But Justices Samuel Alito and Chief Justice John Roberts, while agreeing California went too far, nevertheless suggested a more narrowly tailored law might meet free-speech scrutiny.
"We should make every effort to understand the new technology" presented in these sophisticated video games, said Alito.
Along with Breyer, Justice Clarence Thomas also dissented, saying the law's requirement of having parents purchase the games for their underage children was reasonable. "The freedom of speech as originally understood, does not include a right to speak to minors, without going through the minors' parents or guardians," he said.
The gaming industry sued in federal court and won an injunction halting enforcement of the law until the courts sorted out the constitutional questions. The game "Postal 2" was specifically cited by the state as potentially subject to the proposed statutory ban. The manufacturer, Running With Scissors, Inc., based in Tucson, Arizona, rates it as "M" for a mature audience only, with "blood and gore," "intense violence" and "sexual themes" as part of its content.
Other games listed by parent groups as being of concern are "Full Spectrum Warrior" and "Call of Duty: Modern Warfare 2," where players at one level can view terrorists slaughtering civilians at an airport.
The video game industry, as part of its appeal, sent several PlayStation video games to the justices to view, including "Medal of Honor" and "Resident Evil 4."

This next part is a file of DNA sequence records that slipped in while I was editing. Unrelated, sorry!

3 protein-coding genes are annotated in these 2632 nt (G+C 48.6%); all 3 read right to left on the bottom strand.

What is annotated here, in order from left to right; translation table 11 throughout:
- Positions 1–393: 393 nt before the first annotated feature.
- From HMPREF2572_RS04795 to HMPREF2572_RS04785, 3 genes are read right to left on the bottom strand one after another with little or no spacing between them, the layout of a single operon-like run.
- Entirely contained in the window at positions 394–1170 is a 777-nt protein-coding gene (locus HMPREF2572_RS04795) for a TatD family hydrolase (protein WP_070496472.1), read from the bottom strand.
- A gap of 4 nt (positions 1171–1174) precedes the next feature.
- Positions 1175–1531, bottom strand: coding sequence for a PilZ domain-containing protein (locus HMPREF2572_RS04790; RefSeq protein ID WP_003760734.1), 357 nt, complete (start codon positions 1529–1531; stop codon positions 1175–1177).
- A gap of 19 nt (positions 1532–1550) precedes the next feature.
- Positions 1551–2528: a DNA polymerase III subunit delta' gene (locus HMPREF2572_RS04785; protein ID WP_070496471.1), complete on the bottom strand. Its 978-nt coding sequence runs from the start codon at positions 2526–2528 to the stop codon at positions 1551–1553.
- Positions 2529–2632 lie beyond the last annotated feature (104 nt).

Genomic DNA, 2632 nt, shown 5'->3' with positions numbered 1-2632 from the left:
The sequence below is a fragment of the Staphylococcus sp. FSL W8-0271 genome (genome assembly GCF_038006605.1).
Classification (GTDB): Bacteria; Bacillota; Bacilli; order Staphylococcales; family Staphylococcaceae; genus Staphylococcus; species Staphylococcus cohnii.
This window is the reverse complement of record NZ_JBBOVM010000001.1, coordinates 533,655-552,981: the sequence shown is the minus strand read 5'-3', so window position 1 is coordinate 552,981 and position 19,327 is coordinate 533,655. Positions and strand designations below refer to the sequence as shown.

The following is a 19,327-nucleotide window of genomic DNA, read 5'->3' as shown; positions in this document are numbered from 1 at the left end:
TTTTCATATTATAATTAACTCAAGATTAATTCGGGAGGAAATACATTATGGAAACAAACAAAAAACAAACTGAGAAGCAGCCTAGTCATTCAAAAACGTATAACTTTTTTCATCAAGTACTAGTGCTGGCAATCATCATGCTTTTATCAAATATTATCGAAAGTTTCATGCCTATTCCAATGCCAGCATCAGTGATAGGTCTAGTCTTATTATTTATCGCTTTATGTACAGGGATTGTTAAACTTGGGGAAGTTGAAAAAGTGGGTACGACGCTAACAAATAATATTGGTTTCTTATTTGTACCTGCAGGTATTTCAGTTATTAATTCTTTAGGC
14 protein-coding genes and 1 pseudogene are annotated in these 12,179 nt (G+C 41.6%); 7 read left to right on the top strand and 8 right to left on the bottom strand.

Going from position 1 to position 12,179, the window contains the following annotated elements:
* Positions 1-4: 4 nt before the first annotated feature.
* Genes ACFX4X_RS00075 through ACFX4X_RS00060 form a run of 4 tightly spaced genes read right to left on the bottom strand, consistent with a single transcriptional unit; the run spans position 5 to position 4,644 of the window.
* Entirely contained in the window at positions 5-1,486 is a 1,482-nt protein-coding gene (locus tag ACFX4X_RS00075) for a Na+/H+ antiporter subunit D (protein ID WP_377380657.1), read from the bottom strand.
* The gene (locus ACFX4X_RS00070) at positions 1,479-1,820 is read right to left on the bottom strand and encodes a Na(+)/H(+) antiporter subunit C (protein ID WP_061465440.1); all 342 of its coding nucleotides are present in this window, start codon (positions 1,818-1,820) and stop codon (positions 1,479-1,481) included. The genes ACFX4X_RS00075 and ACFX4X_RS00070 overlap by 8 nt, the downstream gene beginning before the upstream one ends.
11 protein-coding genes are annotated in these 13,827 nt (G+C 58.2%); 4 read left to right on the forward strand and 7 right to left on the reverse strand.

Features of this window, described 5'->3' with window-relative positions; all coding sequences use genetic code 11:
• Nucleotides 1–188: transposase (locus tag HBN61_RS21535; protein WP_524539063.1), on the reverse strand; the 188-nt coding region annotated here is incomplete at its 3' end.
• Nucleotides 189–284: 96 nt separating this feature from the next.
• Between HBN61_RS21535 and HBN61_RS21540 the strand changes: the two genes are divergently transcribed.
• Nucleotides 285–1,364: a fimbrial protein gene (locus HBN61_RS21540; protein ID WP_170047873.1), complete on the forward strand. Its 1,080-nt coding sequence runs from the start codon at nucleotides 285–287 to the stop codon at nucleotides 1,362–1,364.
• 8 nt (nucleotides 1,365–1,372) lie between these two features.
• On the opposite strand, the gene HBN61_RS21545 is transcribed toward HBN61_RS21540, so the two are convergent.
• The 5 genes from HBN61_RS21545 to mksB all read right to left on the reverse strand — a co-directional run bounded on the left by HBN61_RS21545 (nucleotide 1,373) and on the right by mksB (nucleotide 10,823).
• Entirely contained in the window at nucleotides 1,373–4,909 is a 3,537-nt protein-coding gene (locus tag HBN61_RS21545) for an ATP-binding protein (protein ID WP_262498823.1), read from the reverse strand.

The game industry racks up $10.5 billion in yearly sales. The industry claims more than two-thirds of households have at least one member who plays video games.
The motion picture industry has its own self-monitoring ratings system, imposed decades ago after complaints that some films were too explicit for the general audience in what was seen and heard. The gaming industry says its ratings system roughly follows the same self-imposed guidelines, and ratings are clearly labeled on the packaging.
Similar complaints have been raised over the decades over children's exposure to pulp novels and comic books, in addition to pornography.
Efforts in at least eight other states to restrict gaming content have been rejected by various courts. Video game makers have the support of various free-speech, entertainment, and media organizations. Nine states also agree, noting California's law has good intentions but would compel law enforcement to become "culture critics" and "distract from the task of policing actual violence."
But 11 other states back California, saying they have enjoyed a traditional regulatory power over commerce aimed at protecting children, including such goods as alcohol and cigarettes.
The Supreme Court in recent years has thwarted repeated congressional attempts to protect children from internet pornography, saying legislation went too far in limiting adult access to lawful, but explicit, sexual content on the Web.
And the justices this spring threw out a federal law limiting the sale of graphic videos of animal cruelty.
The case is Brown v. Entertainment Merchants Assn. (08-1448).